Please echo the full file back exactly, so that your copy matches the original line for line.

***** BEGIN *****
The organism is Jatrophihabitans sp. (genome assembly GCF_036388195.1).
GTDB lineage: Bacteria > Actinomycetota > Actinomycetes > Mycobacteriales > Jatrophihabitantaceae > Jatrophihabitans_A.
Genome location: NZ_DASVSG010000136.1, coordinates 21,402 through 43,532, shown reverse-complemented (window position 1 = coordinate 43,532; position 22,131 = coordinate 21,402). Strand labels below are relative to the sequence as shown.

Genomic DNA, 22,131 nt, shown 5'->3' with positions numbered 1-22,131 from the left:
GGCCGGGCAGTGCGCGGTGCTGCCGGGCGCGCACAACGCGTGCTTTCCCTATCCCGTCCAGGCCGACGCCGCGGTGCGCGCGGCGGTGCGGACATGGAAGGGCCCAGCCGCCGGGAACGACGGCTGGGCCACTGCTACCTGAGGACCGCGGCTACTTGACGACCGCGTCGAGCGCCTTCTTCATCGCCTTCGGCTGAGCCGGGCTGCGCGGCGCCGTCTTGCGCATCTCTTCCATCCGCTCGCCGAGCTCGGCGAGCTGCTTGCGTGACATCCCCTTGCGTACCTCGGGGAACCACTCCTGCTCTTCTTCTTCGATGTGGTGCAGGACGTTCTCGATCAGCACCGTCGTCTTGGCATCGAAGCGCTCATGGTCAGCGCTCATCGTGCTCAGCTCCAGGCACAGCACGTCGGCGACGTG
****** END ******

The organism is Jatrophihabitans sp. (genome assembly GCF_036388195.1).
GTDB lineage: Bacteria > Actinomycetota > Actinomycetes > Mycobacteriales > Jatrophihabitantaceae > Jatrophihabitans_A.
Genome location: NZ_DASVSG010000136.1, coordinates 21,402 through 43,532, shown reverse-complemented (window position 1 = coordinate 43,532; position 22,131 = coordinate 21,402). Strand labels below are relative to the sequence as shown.

Genomic DNA, 22,131 nt, shown 5'->3' with positions numbered 1-22,131 from the left:
GGCCGGGCAGTGCGCGGTGCTGCCGGGCGCGCACAACGCGTGCTTTCCCTATCCCGTCCAGGCCGACGCCGCGGTGCGCGCGGCGGTGCGGACATGGAAGGGCCCAGCCGCCGGGAACGACGGCTGGGCCACTGCTACCTGAGGACCGCGGCTACTTGACGACCGCGTCGAGCGCCTTCTTCATCGCCTTCGGCTGAGCCGGGCTGCGCGGCGCCGTCTTGCGCATCTCTTCCATCCGCTCGCCGAGCTCGGCGAGCTGCTTGCGTGACATCCCCTTGCGTACCTCGGGGAACCACTCCTGCTCTTCTTCTTCGATGTGGTGCAGGACGTTCTCGATCAGCACCGTCGTCTTGGCATCGAAGCGCTCATGGTCAGCGCTCATCGTGCTCAGCTCCAGGCACAGCACGTCGGCGACGTG